PBR Cowpea: A promise kept

By Dr. Denis T. Kyetere

Our promise to Africa and especially the smallholder farmer is to deliver technological innovations that will address specific agricultural productivity challenges and transform livelihoods. This promise is hinged on our belief that innovative technologies will unlock the potential of African smallholder farmers in their struggle to feed the population. We also believe these technologies will help farmers in their battle to reverse the low agricultural productivity on the continent and that they deserve the best available technologies to solve their production constraints like other farmers in the developed world. We persist with this commitment and rejoice each time progress is made towards getting these technologies to farmers as it also promises improved health and wealth of our people.

Farmer Sylvanus Ahiaba in his cowpea farm

One such promise led to the approval granted in January 2019 by the Government of the Federal Republic of Nigeria for the commercial release of Pod Borer Resistant Cowpea.

This approval comes after ten years of successful confined field experiments and farmer-managed trials, which were undertaken at the Institute for Agricultural Research, Ahmadu Bello University, Zaria.

This development is a giant win for African farmers, scientists, business men, women and consumers considering that Cowpea is one of the most important food grain legumes in the tropics and especially for Nigeria, Africa’s biggest producer, consumer and importer of cowpea, growing an estimated 3.1 million tons annually. This accounts for more than 58 percent of the world total output of 5.4 million tons.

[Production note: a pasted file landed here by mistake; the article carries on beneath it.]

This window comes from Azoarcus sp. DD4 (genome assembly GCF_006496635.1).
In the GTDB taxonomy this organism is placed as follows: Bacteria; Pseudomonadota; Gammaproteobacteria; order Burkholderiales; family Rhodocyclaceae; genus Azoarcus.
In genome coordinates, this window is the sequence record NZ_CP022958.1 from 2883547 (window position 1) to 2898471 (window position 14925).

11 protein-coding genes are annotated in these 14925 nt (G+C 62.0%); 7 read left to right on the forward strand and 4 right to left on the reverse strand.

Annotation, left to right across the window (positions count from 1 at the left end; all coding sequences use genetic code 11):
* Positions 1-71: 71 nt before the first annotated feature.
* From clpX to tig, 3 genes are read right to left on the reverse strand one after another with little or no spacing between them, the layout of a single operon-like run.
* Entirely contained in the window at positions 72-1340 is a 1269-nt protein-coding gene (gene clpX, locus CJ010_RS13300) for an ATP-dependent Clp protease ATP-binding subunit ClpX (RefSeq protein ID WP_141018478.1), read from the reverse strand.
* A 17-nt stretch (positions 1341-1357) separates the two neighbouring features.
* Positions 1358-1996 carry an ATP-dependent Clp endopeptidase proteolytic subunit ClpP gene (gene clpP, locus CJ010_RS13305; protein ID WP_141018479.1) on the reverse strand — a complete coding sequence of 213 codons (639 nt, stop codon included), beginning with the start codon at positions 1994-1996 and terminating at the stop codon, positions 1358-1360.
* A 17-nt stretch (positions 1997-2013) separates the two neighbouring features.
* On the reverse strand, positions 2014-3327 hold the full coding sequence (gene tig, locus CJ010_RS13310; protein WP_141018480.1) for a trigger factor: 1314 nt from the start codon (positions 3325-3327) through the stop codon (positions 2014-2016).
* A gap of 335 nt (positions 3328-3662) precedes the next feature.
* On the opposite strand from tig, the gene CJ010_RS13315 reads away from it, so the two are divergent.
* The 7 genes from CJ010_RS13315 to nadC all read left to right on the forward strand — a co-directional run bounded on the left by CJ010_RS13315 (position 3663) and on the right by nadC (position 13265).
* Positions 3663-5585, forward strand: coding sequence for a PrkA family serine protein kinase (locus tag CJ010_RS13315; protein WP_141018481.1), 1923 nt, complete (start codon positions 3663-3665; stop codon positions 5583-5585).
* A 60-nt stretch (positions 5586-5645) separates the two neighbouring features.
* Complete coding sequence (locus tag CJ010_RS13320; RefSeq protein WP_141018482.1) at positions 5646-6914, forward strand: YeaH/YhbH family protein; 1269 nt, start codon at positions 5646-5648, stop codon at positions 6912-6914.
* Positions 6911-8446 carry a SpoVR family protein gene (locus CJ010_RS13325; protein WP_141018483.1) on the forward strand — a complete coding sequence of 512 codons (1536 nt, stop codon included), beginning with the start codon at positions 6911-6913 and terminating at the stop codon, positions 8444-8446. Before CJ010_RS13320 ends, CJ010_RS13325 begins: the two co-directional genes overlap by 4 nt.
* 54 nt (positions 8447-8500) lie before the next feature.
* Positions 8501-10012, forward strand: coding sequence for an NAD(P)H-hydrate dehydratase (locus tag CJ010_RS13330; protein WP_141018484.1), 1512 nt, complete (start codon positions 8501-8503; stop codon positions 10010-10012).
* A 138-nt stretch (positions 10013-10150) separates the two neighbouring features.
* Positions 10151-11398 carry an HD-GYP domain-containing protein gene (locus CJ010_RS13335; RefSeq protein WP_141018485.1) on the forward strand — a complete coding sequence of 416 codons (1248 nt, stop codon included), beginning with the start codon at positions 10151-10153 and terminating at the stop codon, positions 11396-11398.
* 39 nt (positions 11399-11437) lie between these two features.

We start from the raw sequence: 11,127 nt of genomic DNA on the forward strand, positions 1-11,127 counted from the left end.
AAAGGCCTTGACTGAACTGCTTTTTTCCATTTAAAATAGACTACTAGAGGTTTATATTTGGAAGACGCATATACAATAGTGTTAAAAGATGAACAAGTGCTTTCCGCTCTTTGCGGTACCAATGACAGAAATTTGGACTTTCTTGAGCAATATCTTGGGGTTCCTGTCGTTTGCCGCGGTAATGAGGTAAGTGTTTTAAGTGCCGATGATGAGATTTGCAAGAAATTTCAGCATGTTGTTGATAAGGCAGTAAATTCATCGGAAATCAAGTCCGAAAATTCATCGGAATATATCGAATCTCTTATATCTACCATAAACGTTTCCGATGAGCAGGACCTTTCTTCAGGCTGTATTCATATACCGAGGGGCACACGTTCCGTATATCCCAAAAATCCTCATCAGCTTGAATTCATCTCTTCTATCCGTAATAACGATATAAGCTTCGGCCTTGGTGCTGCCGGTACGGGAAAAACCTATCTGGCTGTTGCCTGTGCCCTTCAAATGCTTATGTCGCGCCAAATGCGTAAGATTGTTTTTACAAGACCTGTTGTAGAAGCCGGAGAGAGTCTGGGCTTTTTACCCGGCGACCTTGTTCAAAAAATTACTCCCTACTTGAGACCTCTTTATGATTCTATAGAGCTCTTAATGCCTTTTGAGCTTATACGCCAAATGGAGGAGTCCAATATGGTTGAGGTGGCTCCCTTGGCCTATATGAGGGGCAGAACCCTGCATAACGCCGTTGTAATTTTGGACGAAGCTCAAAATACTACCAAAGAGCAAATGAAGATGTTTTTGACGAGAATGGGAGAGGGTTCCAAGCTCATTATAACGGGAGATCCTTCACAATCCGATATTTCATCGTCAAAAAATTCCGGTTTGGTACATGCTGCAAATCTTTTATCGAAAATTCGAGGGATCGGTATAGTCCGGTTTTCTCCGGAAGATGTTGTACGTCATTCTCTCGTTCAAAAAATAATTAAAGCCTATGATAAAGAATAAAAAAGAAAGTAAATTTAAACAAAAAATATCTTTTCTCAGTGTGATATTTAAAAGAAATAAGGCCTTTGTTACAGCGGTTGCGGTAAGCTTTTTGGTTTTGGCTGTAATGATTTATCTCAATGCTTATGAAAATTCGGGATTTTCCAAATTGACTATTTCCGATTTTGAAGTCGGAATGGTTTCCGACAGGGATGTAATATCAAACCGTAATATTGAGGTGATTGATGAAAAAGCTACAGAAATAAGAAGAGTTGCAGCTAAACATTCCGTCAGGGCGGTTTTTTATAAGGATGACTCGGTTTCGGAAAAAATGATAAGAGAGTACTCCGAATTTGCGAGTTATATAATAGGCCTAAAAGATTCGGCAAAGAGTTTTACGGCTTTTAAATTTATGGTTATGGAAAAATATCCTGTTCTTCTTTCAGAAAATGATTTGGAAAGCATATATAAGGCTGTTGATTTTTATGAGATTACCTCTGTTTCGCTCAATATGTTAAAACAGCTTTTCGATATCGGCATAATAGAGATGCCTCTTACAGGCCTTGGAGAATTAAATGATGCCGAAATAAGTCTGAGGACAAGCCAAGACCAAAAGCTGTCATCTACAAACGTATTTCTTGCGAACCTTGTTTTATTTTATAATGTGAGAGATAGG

However, a serious problem for cowpea production is its susceptibility to attack by pests and diseases. Cowpea in Africa is attacked by a range of very damaging insect pests, both on the field as well as during storage after harvest. A particularly damaging insect is the Pod Borer Maruca that can cause losses as high as 80% of total crop production every year according to documented evidence.

As a result, AATF and a consortium of public and private partners intervened and today the story has changed. The sole goal of the partnership was to develop farmer-preferred and locally adapted pod borer resistant (PBR) cowpea for Sub-Saharan Africa (SSA). They worked round the clock to ensure that resource poor smallholder farmers in Africa are given the opportunity to make a livelihood from farming.

The result of the work undertaken is a cowpea that produces more grain yield (20-80%) for farmers because of reduced damage and requires less insecticidal sprays from 6-10 to only 2 per season meaning immediate health and environmental benefits.

The approval granted by the Federal Government of Nigeria is a demonstration of its belief in the smallholder farmer and the important role they play in feeding Africa and support for technology in improving Africa’s agriculture.

This breakthrough with PBR cowpea is a key element to strengthening the cowpea value chain for agribusiness development in Nigeria and within the sub-region

AATF appreciates the role that each partner played in moving the PBR Cowpea closer to the farmers. It is not possible to call out each of the partners, but we wish to recognise the financial investor, the USAID, for believing in and sustaining their support.

We look forward to the day that farmers have the seed in their hands and benefit from its qualities.

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